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Deal Dies to Improve Deadly Handicap Crossing 

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When Brian Montgomery and his fellow residents of Hollybrook Apartments go shopping, it's a bit like playing a live-action, high-stakes version of Frogger. Back in September 2000, it was very nearly game-over for Montgomery when he was hit by a car while crossing busy U.S. Route 1 in Henrico County.


Knocked clear out of his wheelchair, Montgomery was lucky to live. Bill Rice, also a wheelchair-bound resident of Hollybrook, wasn't so lucky in 1993. He died.


Eight years after Montgomery began a campaign to improve safety for handicapped pedestrians crossing U.S. 1 — many of them confined to wheelchairs — it looks like the wheels may come off a Virginia Department of Transportation project aimed at making the crossing safer.


Word of the snag came last week in a letter to Montgomery from Brian Walker, a VDOT project engineer. That snag, according to Walker's letter, is a deed on the St. Joseph's Villa property that its administrators say prevents them from donating property along U.S. 1 for a highway project.


“Neither VDOT nor Henrico have additional funding that can be allocated to the project at this time,” Walker writes.


Walker indicates that an alternative proposal by county and highway department representatives — one that would involve the state buying the property and then the nonprofit St. Joseph's donating the proceeds of that sale back into the project — doesn't seem to have gained traction with representatives.


It's hard news for Montgomery — and for the other 60 or so residents of Hollybrook, an independent-living apartment complex that caters to people with significant physical handicaps. Following his accident, Montgomery worked tirelessly to negotiate cooperation among county officials, the highway department and administrators with the St. Joseph's, which owns Hollybrook.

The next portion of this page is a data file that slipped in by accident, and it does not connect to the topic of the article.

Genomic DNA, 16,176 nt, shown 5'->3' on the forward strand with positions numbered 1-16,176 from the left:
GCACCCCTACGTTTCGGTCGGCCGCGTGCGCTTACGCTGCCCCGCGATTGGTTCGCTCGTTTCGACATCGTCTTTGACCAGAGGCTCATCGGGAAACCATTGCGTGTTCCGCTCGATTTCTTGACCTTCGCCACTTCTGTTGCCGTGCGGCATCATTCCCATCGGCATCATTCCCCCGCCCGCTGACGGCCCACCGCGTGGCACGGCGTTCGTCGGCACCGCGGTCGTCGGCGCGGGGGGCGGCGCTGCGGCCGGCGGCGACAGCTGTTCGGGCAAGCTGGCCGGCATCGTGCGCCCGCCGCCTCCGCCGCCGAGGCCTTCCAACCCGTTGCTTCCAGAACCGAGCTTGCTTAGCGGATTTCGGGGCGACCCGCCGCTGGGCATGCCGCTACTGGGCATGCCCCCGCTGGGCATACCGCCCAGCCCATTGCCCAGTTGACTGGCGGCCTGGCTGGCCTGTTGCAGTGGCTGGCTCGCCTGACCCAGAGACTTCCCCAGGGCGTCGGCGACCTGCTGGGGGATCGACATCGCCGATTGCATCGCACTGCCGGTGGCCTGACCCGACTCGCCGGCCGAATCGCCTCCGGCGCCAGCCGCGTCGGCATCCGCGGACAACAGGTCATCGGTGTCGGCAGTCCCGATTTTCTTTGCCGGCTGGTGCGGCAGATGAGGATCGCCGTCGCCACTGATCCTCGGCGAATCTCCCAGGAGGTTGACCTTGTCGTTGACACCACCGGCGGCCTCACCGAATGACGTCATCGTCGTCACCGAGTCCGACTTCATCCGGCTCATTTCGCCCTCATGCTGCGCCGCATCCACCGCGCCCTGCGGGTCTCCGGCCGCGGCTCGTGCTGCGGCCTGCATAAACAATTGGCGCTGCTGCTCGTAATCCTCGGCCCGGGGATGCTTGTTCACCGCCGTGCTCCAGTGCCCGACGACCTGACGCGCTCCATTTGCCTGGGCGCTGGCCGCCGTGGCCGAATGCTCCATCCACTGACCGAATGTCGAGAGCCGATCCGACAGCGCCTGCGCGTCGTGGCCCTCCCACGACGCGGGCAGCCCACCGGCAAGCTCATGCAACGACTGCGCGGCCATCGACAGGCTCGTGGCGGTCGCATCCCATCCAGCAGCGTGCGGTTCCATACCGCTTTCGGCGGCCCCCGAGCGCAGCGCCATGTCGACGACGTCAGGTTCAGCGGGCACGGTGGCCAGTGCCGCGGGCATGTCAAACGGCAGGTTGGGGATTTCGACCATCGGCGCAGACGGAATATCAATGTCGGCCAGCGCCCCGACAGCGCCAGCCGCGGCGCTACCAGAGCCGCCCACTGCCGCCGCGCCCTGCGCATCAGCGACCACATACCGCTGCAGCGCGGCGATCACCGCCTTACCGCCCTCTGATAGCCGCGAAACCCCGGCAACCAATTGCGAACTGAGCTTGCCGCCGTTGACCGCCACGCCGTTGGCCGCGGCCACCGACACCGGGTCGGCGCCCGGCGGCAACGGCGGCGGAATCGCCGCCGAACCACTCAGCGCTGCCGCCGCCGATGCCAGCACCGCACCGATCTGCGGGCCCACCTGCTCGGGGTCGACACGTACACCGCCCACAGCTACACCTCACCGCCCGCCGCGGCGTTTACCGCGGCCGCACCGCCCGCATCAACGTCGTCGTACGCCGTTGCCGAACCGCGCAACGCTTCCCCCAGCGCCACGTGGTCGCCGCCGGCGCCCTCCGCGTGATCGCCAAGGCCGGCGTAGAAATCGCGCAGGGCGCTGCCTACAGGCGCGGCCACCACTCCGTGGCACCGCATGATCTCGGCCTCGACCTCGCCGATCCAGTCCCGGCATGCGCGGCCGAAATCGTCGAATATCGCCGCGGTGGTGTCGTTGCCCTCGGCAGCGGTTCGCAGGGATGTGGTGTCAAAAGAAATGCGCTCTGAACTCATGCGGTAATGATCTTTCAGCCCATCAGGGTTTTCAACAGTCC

Montgomery brought the parties together and worked to secure nearly $2 million in funding for the project. He received promises from St. Joseph's Villa that it would donate the right of way along U.S. 1 to make room for sidewalks, an improved crosswalk and a turn lane off U.S. 1 to Villa Park Drive.


St. Joseph's Villa's chief executive, Kathleen Barrett, who previously told Style that the property would be donated, confirms that giving away the property may be impossible.


“We obviously want the project to go through and we want to cooperate with VDOT and the county,” she says, though she insists that county and state officials were informed long ago that it might not be able to donate the property. “Evidently, this was all presented by the Villa attorneys, but no one had any record of this information.”

Barrett referred to the nonprofit's attorney, Dave Redmond, for further comment. Redmond's comment: “No comment.”


“I didn't know what to think,” Montgomery says.


Best he can reckon, St. Joseph's new reticence comes from the nonprofit's surprise that VDOT and the county, frequently at odds on road matters, had found a way to work together on the project.


“I don't think they really expected this thing to come to pass,” he says.

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